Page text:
The goal of this section is to show you the advantages of having a good system of internal control to protect the assets of the agricultural school, as well as minimize the unfortunate risks of employee corruption.
a. What are internal controls?
Internal controls safeguard and preserve the school’s possessions, minimize the risk of robbery, prevent improper use of funds and ensure that no obligations are taken on without due authorization.
b. Internal control at an agriculture school
At an agricultural school where a variety of productive activities take place and both employees and students are involved, it is particularly important to have internal controls in place so that the administrator can be sure that the goods are not mismanaged.
c. Who carries out internal controls and why?
Internal controls are carried out by the board, managers, administrators and all employees of the institution. Its goals are to:
• Promote efficient and effective business operation
• Conform with relevant laws and regulations
• Protect the organization’s assets by avoiding losses due to fraud or negligence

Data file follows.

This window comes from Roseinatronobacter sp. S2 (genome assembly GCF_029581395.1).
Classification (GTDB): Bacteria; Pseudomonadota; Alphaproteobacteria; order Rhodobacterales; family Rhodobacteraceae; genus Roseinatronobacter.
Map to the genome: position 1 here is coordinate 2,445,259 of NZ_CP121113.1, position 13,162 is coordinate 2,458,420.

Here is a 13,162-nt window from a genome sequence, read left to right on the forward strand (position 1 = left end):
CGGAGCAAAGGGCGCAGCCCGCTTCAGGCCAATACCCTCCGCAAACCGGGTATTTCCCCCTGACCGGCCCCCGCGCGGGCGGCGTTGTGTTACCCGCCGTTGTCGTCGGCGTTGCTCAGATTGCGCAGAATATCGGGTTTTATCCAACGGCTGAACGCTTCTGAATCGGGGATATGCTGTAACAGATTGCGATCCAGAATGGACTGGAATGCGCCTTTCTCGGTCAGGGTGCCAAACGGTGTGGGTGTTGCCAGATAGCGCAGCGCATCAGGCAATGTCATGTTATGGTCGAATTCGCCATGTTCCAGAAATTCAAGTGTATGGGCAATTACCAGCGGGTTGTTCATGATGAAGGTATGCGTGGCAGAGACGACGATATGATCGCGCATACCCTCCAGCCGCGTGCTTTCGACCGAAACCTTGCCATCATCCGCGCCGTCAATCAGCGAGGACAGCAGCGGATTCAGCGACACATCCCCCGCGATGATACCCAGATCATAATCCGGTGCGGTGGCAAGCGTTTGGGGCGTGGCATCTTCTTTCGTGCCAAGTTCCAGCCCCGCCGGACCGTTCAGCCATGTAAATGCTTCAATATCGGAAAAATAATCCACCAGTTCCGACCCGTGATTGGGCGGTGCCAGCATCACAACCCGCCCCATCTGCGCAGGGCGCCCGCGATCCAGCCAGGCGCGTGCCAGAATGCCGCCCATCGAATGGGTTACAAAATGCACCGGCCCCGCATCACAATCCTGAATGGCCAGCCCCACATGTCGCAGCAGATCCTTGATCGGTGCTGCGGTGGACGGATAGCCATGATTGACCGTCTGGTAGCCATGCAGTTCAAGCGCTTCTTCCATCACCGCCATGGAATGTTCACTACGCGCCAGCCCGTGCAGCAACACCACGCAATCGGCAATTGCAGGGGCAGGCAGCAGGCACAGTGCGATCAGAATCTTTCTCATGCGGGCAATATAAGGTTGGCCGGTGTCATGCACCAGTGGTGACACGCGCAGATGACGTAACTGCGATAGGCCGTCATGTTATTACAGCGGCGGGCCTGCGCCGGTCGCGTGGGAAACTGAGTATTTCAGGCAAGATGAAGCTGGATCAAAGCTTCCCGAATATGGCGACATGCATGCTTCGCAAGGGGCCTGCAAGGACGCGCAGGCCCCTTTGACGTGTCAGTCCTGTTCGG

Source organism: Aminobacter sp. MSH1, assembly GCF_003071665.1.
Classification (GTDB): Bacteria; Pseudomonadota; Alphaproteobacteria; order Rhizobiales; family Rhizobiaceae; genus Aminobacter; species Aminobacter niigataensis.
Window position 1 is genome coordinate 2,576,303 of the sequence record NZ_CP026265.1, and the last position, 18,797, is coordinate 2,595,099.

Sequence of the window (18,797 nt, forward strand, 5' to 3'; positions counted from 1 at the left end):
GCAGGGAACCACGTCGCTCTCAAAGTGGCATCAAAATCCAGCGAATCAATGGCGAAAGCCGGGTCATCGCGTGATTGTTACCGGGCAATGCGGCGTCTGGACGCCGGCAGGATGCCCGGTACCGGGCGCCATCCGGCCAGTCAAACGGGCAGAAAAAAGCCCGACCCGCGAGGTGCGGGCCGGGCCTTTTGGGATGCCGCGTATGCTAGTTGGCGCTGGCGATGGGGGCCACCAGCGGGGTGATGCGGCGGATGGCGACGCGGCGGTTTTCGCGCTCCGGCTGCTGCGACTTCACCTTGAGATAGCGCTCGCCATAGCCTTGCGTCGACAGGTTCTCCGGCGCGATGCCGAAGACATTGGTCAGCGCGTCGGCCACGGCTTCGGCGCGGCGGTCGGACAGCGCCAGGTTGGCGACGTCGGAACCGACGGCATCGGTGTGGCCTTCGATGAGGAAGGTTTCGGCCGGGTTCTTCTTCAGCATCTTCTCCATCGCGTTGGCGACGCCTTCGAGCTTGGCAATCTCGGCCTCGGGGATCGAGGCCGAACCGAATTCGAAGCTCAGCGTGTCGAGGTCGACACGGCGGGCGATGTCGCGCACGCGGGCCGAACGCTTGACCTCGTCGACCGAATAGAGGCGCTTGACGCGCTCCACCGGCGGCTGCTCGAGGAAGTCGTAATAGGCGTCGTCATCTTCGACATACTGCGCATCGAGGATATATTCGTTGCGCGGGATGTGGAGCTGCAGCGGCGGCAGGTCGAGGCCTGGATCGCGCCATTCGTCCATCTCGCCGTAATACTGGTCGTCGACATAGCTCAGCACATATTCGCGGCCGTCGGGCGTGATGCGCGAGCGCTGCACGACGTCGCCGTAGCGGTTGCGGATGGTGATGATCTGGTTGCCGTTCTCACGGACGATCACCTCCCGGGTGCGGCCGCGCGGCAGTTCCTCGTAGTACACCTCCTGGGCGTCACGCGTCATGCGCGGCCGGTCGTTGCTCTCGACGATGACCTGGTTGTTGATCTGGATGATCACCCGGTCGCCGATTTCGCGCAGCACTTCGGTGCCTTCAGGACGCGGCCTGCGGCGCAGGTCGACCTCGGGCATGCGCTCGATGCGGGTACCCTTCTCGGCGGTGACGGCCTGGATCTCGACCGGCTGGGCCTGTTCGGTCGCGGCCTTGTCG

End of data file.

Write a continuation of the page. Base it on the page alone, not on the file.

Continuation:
• Ensure the accuracy of accounting and other data used by the administration to make decisions
• Encourage compliance with the practices presented by the management
• Promote security, production quality and continual improvement
d. What are the elements of a good internal control system?
• An organizational plan that delegates authority and responsibility appropriately .
• An authorization plan, accounting record and the appropriate procedures necessary to maintain good accounting records of assets and liabilities, income and expenditures.
• Staff who are properly instructed on their rights and obligations, which should be proportional to their responsibilities.
e. What should be controlled?